Suicide attempts for teen girls up 50% as pandemic wages war on kids' mental health

COVID-19 led to dramatic increases in cases, particularly among girls and younger kids
A mother and daughter.
Photo credit fizkes/Getty Images

PHILADELPHIA (KYW Newsradio) — The COVID-19 pandemic has taken a toll on the mental health of kids and teenagers, something we may have known intuitively.

But now nearly two years into it, there are studies that bear that out and quantify just how bad it is.

According to the National Institute of Mental Health, the number of kids going to the emergency room for suspected attempted suicide has gone up significantly, especially for teenage girls, who saw a 50% increase in early 2021 compared to 2019.

When Children's Hospital of Philadelphia looked at data from more than 300,000 of its patients, it found that positive screenings for depression and suicide risk both increased by about 1%. That's an increase of 3,000 kids.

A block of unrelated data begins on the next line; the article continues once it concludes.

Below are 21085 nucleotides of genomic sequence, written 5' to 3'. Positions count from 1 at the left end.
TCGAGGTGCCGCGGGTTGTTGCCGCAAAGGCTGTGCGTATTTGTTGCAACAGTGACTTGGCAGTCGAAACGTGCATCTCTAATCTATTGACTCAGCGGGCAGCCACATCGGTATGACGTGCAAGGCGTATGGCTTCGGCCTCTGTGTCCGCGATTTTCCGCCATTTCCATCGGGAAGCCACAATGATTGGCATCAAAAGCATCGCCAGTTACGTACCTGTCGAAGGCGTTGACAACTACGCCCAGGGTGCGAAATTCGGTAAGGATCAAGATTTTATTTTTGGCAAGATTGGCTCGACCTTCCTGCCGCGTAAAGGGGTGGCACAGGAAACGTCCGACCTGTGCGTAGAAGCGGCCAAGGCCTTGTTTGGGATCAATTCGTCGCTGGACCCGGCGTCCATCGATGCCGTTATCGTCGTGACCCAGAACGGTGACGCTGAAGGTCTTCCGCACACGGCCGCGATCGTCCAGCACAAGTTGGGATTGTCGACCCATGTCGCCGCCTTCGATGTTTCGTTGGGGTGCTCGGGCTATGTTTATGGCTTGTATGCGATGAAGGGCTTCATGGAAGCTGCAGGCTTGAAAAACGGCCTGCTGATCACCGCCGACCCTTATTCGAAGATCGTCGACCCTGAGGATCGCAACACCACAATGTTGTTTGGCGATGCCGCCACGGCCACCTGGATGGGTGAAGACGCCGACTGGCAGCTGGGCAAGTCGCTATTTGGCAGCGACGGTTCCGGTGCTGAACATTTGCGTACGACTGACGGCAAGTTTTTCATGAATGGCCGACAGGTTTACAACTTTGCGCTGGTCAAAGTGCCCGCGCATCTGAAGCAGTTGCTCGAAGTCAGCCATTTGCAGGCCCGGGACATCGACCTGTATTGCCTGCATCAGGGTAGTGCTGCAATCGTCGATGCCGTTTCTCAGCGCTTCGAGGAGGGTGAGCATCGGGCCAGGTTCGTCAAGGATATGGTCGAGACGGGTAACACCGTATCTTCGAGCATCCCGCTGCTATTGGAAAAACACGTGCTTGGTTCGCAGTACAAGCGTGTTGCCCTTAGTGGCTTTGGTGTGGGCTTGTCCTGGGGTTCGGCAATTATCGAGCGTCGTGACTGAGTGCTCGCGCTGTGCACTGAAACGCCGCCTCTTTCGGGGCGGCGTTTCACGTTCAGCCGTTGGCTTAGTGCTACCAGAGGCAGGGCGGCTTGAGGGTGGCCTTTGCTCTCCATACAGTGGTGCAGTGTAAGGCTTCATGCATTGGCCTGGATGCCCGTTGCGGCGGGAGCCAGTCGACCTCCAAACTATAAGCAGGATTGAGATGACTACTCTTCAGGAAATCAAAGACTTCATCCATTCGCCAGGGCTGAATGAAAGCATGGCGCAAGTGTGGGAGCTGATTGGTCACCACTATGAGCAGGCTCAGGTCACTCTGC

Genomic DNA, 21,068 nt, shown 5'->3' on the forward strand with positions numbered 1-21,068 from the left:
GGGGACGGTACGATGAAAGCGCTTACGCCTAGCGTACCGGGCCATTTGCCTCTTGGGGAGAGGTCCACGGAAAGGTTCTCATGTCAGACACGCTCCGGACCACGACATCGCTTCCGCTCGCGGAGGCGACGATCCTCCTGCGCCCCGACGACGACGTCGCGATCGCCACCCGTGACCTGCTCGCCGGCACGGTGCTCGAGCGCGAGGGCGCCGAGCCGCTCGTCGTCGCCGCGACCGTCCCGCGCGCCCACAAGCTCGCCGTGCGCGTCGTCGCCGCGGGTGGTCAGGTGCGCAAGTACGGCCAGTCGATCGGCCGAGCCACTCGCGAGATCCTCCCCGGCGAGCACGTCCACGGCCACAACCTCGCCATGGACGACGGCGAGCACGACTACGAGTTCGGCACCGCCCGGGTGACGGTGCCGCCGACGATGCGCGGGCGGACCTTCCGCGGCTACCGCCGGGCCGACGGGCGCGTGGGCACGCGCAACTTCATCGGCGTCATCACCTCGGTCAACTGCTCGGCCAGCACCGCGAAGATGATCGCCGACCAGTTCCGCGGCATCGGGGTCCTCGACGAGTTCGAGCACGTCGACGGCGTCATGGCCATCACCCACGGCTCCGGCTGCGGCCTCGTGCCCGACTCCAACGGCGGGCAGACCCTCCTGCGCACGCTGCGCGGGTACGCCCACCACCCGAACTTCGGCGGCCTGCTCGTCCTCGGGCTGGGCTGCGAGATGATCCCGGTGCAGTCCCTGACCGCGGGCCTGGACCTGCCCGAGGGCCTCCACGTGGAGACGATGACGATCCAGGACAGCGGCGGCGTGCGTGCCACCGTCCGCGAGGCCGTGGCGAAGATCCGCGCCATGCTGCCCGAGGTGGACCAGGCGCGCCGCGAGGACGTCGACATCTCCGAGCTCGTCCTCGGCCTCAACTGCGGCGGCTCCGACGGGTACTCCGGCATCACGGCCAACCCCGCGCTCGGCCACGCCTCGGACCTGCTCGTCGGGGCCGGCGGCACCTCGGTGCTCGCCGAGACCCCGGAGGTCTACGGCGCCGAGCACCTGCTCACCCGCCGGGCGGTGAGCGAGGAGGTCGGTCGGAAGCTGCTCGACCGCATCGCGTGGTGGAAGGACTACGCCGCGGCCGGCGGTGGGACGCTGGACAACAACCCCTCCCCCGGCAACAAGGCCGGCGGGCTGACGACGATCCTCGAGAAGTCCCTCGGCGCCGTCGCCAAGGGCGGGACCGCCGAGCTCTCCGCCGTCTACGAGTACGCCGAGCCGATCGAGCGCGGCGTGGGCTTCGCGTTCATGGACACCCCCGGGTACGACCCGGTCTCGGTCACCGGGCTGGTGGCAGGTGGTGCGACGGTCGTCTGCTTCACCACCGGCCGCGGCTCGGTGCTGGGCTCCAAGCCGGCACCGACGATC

"At the start of the pandemic, we started to see them coming into the emergency department much sicker," said Dr. Tami Benton, psychiatrist in chief at CHOP and Chair of the Department of Child and Adolescent Psychiatry and Behavioral Sciences.

"With more depression, more anxiety, lots of individuals with eating disorders were doing worse, more suicidal ideation, particularly among girls was a significant change. And then we started to see younger children coming into the emergency department...with fairly significant distress, some acting out behaviors, some more anxiety and depression as well. So it took the pandemic and all of our public health measures to maintain safety significantly impacted children, adolescents, and their families."

Dr. Benton talked one-on-on with KYW Newsradio's Carol McKenzie to go much more in-depth into the growing mental health crisis among children. Listen here.

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Pandemic mental health crisis in kids and teens: Warning signs for parents
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For more mental health resources:
- National Institute of Mental Health: https://www.nimh.nih.gov/
- The Suicide Prevention Hotline: 800-273-8255
- You can text HOME to the crisis text line: 741741
- The Trevor Project Hotline: 866-488-7386
- You can find more information at chop.edu and mentalhealth.gov